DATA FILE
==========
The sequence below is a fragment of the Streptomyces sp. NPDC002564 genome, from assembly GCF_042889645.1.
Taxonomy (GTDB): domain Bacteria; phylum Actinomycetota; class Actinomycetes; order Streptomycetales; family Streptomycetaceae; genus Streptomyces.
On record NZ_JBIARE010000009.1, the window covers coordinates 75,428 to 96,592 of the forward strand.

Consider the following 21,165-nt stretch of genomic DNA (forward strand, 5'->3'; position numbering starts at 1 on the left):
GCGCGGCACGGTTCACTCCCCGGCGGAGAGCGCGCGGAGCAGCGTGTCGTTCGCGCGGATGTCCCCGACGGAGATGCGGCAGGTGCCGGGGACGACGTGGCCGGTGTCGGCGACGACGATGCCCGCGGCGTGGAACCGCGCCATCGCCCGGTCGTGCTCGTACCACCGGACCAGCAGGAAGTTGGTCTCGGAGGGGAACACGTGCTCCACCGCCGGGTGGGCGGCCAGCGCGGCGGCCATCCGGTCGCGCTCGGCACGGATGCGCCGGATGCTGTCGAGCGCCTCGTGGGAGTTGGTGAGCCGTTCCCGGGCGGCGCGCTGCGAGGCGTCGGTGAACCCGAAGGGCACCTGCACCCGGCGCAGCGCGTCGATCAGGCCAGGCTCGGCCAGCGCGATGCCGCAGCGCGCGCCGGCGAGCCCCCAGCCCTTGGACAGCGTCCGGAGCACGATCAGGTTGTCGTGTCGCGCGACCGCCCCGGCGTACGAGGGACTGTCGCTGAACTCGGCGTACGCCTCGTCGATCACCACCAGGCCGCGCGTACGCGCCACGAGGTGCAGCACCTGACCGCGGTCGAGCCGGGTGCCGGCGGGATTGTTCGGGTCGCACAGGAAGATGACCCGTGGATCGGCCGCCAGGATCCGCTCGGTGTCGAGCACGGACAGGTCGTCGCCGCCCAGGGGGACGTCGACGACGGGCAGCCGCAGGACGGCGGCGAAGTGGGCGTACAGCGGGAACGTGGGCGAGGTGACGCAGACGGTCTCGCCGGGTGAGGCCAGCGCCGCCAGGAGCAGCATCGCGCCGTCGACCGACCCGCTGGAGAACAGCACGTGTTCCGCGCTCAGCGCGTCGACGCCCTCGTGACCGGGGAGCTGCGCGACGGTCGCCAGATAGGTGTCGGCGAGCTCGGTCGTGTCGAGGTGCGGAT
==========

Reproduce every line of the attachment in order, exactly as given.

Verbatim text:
The sequence below is a fragment of the Streptomyces sp. NPDC002564 genome, from assembly GCF_042889645.1.
Taxonomy (GTDB): domain Bacteria; phylum Actinomycetota; class Actinomycetes; order Streptomycetales; family Streptomycetaceae; genus Streptomyces.
On record NZ_JBIARE010000009.1, the window covers coordinates 75,428 to 96,592 of the forward strand.

Consider the following 21,165-nt stretch of genomic DNA (forward strand, 5'->3'; position numbering starts at 1 on the left):
GCGCGGCACGGTTCACTCCCCGGCGGAGAGCGCGCGGAGCAGCGTGTCGTTCGCGCGGATGTCCCCGACGGAGATGCGGCAGGTGCCGGGGACGACGTGGCCGGTGTCGGCGACGACGATGCCCGCGGCGTGGAACCGCGCCATCGCCCGGTCGTGCTCGTACCACCGGACCAGCAGGAAGTTGGTCTCGGAGGGGAACACGTGCTCCACCGCCGGGTGGGCGGCCAGCGCGGCGGCCATCCGGTCGCGCTCGGCACGGATGCGCCGGATGCTGTCGAGCGCCTCGTGGGAGTTGGTGAGCCGTTCCCGGGCGGCGCGCTGCGAGGCGTCGGTGAACCCGAAGGGCACCTGCACCCGGCGCAGCGCGTCGATCAGGCCAGGCTCGGCCAGCGCGATGCCGCAGCGCGCGCCGGCGAGCCCCCAGCCCTTGGACAGCGTCCGGAGCACGATCAGGTTGTCGTGTCGCGCGACCGCCCCGGCGTACGAGGGACTGTCGCTGAACTCGGCGTACGCCTCGTCGATCACCACCAGGCCGCGCGTACGCGCCACGAGGTGCAGCACCTGACCGCGGTCGAGCCGGGTGCCGGCGGGATTGTTCGGGTCGCACAGGAAGATGACCCGTGGATCGGCCGCCAGGATCCGCTCGGTGTCGAGCACGGACAGGTCGTCGCCGCCCAGGGGGACGTCGACGACGGGCAGCCGCAGGACGGCGGCGAAGTGGGCGTACAGCGGGAACGTGGGCGAGGTGACGCAGACGGTCTCGCCGGGTGAGGCCAGCGCCGCCAGGAGCAGCATCGCGCCGTCGACCGACCCGCTGGAGAACAGCACGTGTTCCGCGCTCAGCGCGTCGACGCCCTCGTGACCGGGGAGCTGCGCGACGGTCGCCAGATAGGTGTCGGCGAGCTCGGTCGTGTCGAGGTGCGGAT